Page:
In Martin Scorsese’s Gangs of New York, Boss Tweed (Jim Broadbent) says, “Remember the first rule of politics. The ballots don’t make the results, the counters make the results. Keep counting”.
After reading the creative interpretation of every electoral verdict in the last five years or so, I feel if the film was written for today’s politics, Boss Tweed would have said, “The interpreters make the results. Keep interpreting”.
Some of the most creative interpretations in the last three years include calling NDA’s spectacular win in 2014 a “minority vote” based on voting percentages, calling Brexit “leave” verdict ‘lazy, stupid, irresponsible government giving the keys to the mob and sitting back’ .
And now, of course, the simple act of legislators of the single largest party electing their Chief Minister in the state of Uttar Pradesh is being seen as a hijacking of the people’s mandate.
As a common man, I must admit a sense of unease over this era of interpreting empirical results to suit one’s ideology.
Rhetoric at its Best
One important stipulation before we proceed: Anybody who doesn’t approve of Yogi Adityanath (or Donald Trump or the “leave” team) has an inalienable right to disagree with the majority. Free speech is a principle of individual justice, and it doesn’t give a toss about popular approval. In fact, its finest moments are often created when standing alone.
Having said that, any objective discussion on these results would be incomplete without recognising the inconsistencies of these arguments, as well as the pitfalls created by them.
To start with, while you have a right to say that the UP verdict (as an example) is one you disagree with, claiming that such a result is evidence that the democracy itself is corroded (as Mr PB Mehta did in his recent piece), amounts to indulging in a very dangerous game of rhetoric at the very least.
In this age of inflexible world views, very often the mandates are seen as evidence of morality, or lack thereof, of the people voting instead of those seeking votes. If you view voters (irrespective of their political affiliations) as a majority, and critics like Mr Mehta as the minority (purely from a numbers perspective), then I think it is very dangerous to allow the morality of a larger group to be decided by a small group with a dog in the fight.
Fans of Dissent
If refusing to accept an election result is renunciation of democracy, then this abandonment is only partial. That is, while these people do not particularly like elections that are integral part of a modern democracy, they are a big fan of another distinctive feature of democracy – dissent.
If you assume that the objective of dissent is to bring about a change in the status quo, I would argue that attempting to bring a change, while denying the legitimacy of the instrument of change, is self-contradictory.
When Intellectuals ‘Reject’ the Mandate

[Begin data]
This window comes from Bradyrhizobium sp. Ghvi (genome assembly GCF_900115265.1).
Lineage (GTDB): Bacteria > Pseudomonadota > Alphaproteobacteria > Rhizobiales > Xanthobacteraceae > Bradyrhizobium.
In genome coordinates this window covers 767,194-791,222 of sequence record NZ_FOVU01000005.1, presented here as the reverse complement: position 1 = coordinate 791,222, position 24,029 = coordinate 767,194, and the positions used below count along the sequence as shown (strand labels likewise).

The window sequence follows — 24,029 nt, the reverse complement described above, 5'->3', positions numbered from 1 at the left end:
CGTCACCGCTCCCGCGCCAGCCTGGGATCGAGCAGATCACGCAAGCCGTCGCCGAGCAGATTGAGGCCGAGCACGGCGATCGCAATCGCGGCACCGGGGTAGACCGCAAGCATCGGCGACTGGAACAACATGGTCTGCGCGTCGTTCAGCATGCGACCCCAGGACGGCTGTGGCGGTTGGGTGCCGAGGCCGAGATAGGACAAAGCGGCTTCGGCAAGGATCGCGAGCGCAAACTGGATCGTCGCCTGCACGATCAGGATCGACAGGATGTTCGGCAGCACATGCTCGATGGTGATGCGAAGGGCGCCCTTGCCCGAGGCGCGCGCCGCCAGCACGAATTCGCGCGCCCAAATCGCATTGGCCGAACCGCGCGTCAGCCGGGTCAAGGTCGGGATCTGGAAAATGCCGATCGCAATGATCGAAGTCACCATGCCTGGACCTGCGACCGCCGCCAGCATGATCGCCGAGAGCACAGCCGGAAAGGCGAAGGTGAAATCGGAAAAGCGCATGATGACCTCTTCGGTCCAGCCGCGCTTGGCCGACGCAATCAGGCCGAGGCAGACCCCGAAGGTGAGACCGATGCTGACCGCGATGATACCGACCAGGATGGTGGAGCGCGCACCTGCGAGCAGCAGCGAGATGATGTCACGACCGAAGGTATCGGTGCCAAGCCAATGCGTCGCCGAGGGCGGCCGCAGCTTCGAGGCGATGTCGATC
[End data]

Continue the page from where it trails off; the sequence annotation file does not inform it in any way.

The other, and far more worrying part of this argument is that invariably this rejection of mandate comes soon after the results are declared. So while Clinton supporters insist that Trump stole the election since their candidate won more votes than him, they very conveniently forget the fact that Clinton’s camp was aware of the rules of engagement beforehand.
If the election was decided on popular vote instead of the Electoral College, perhaps both campaigns would have devised different strategies. Claiming that the vote tally would not have changed under different rules of engagement is indulging in the worst form of self-deception.
In the recently concluded UP elections too, many mainstream media journalists are claiming that the result would have been different had Yogi Aditynath’s name been announced during the campaign phase.
There is no evidence to support this claim.
A five-time MP, Yogi Adityanath addressed more rallies across the state than any other CM aspirant. If you were interested, the signs that he might be in the fray for the top job were visible.
Denying the legitimacy of the vote on the basis of the choice of CM helps no one, as on one side it refuses to acknowledge the aspirations of millions of voters, and on the other side, it gives false hope that had Modi and co not deceived the public at large by not announcing the CM candidate, the election would have thrown a completely different result.
Politics of Cynicism vs Politics of Hope
And while it is easy and intellectually far more appealing to reject common people’s choice as a result of some sort of mass hysteria, the evidence points in the other direction. Time and again, elections have proved that voters are far more influenced by core issues of roti-kapda-makan than by calls to join civilizational survival battles.
And therein lies the biggest strength of seeking the people’s mandate at regular intervals. The old adage of you can’t fool all of them all of the time, is literally true.
While addressing the Democratic National Convention in 2004, then Senator Barrack Obama asked – “Do we participate in politics of cynicism or politics of hope?”
To me, that sounds like a good question to ask yourself before interpreting electoral results you don’t like.
Source: Pew Research Center
(The writer is an investment professional, author and stand-up comedian. He can be reached @freentglty. This is a personal blog and the views expressed above are the author’s own.The Quint neither endorses nor is responsible for the same.)